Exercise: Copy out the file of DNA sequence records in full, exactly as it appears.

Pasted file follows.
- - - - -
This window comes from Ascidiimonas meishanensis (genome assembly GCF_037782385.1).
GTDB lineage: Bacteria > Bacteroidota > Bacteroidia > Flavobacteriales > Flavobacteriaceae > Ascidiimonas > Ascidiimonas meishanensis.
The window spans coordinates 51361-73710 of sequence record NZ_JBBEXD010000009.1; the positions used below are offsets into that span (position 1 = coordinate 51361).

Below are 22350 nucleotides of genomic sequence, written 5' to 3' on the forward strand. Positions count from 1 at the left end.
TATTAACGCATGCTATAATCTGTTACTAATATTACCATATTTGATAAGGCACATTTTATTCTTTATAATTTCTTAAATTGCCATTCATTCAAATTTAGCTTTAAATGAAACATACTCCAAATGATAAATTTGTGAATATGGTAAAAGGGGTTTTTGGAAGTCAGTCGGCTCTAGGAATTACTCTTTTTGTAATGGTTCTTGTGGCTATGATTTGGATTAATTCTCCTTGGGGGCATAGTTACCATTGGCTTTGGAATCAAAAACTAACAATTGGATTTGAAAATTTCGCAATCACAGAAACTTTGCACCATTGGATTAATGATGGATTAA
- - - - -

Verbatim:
This window comes from Ascidiimonas meishanensis (genome assembly GCF_037782385.1).
GTDB lineage: Bacteria > Bacteroidota > Bacteroidia > Flavobacteriales > Flavobacteriaceae > Ascidiimonas > Ascidiimonas meishanensis.
The window spans coordinates 51361-73710 of sequence record NZ_JBBEXD010000009.1; the positions used below are offsets into that span (position 1 = coordinate 51361).

Below are 22350 nucleotides of genomic sequence, written 5' to 3' on the forward strand. Positions count from 1 at the left end.
TATTAACGCATGCTATAATCTGTTACTAATATTACCATATTTGATAAGGCACATTTTATTCTTTATAATTTCTTAAATTGCCATTCATTCAAATTTAGCTTTAAATGAAACATACTCCAAATGATAAATTTGTGAATATGGTAAAAGGGGTTTTTGGAAGTCAGTCGGCTCTAGGAATTACTCTTTTTGTAATGGTTCTTGTGGCTATGATTTGGATTAATTCTCCTTGGGGGCATAGTTACCATTGGCTTTGGAATCAAAAACTAACAATTGGATTTGAAAATTTCGCAATCACAGAAACTTTGCACCATTGGATTAATGATGGATTAA